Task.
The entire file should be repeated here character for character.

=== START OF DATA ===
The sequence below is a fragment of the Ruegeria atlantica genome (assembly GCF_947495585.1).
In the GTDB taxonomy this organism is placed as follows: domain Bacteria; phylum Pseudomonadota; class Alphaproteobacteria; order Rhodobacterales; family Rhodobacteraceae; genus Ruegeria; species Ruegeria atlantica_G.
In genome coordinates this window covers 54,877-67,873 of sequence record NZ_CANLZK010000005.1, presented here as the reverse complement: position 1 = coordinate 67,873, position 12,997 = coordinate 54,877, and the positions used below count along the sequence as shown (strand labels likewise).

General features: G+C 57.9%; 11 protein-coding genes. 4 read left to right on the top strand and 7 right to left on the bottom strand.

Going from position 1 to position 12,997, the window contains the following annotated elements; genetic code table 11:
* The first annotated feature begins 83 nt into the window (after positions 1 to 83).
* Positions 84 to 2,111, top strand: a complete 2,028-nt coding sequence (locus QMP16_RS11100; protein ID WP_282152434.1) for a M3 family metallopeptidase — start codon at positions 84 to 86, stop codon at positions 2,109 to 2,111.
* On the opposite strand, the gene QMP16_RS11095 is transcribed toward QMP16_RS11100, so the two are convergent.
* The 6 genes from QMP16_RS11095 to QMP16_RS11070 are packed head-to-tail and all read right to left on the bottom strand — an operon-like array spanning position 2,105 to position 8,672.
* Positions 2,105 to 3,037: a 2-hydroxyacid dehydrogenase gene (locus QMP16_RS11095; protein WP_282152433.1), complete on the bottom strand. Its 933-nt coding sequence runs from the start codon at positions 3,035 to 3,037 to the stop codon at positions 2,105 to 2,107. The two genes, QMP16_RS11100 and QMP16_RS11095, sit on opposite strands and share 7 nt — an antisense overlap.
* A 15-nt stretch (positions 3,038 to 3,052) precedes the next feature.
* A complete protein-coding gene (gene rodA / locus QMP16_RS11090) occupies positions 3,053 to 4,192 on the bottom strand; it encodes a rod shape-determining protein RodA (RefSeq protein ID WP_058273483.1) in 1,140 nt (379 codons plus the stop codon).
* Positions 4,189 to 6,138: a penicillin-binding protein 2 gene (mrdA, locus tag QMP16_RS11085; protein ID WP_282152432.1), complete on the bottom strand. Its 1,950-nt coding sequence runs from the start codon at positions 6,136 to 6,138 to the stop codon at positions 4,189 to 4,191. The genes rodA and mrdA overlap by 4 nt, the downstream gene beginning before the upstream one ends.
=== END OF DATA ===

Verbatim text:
The sequence below is a fragment of the Ruegeria atlantica genome (assembly GCF_947495585.1).
In the GTDB taxonomy this organism is placed as follows: domain Bacteria; phylum Pseudomonadota; class Alphaproteobacteria; order Rhodobacterales; family Rhodobacteraceae; genus Ruegeria; species Ruegeria atlantica_G.
In genome coordinates this window covers 54,877-67,873 of sequence record NZ_CANLZK010000005.1, presented here as the reverse complement: position 1 = coordinate 67,873, position 12,997 = coordinate 54,877, and the positions used below count along the sequence as shown (strand labels likewise).

General features: G+C 57.9%; 11 protein-coding genes. 4 read left to right on the top strand and 7 right to left on the bottom strand.

Going from position 1 to position 12,997, the window contains the following annotated elements; genetic code table 11:
* The first annotated feature begins 83 nt into the window (after positions 1 to 83).
* Positions 84 to 2,111, top strand: a complete 2,028-nt coding sequence (locus QMP16_RS11100; protein ID WP_282152434.1) for a M3 family metallopeptidase — start codon at positions 84 to 86, stop codon at positions 2,109 to 2,111.
* On the opposite strand, the gene QMP16_RS11095 is transcribed toward QMP16_RS11100, so the two are convergent.
* The 6 genes from QMP16_RS11095 to QMP16_RS11070 are packed head-to-tail and all read right to left on the bottom strand — an operon-like array spanning position 2,105 to position 8,672.
* Positions 2,105 to 3,037: a 2-hydroxyacid dehydrogenase gene (locus QMP16_RS11095; protein WP_282152433.1), complete on the bottom strand. Its 933-nt coding sequence runs from the start codon at positions 3,035 to 3,037 to the stop codon at positions 2,105 to 2,107. The two genes, QMP16_RS11100 and QMP16_RS11095, sit on opposite strands and share 7 nt — an antisense overlap.
* A 15-nt stretch (positions 3,038 to 3,052) precedes the next feature.
* A complete protein-coding gene (gene rodA / locus QMP16_RS11090) occupies positions 3,053 to 4,192 on the bottom strand; it encodes a rod shape-determining protein RodA (RefSeq protein ID WP_058273483.1) in 1,140 nt (379 codons plus the stop codon).
* Positions 4,189 to 6,138: a penicillin-binding protein 2 gene (mrdA, locus tag QMP16_RS11085; protein ID WP_282152432.1), complete on the bottom strand. Its 1,950-nt coding sequence runs from the start codon at positions 6,136 to 6,138 to the stop codon at positions 4,189 to 4,191. The genes rodA and mrdA overlap by 4 nt, the downstream gene beginning before the upstream one ends.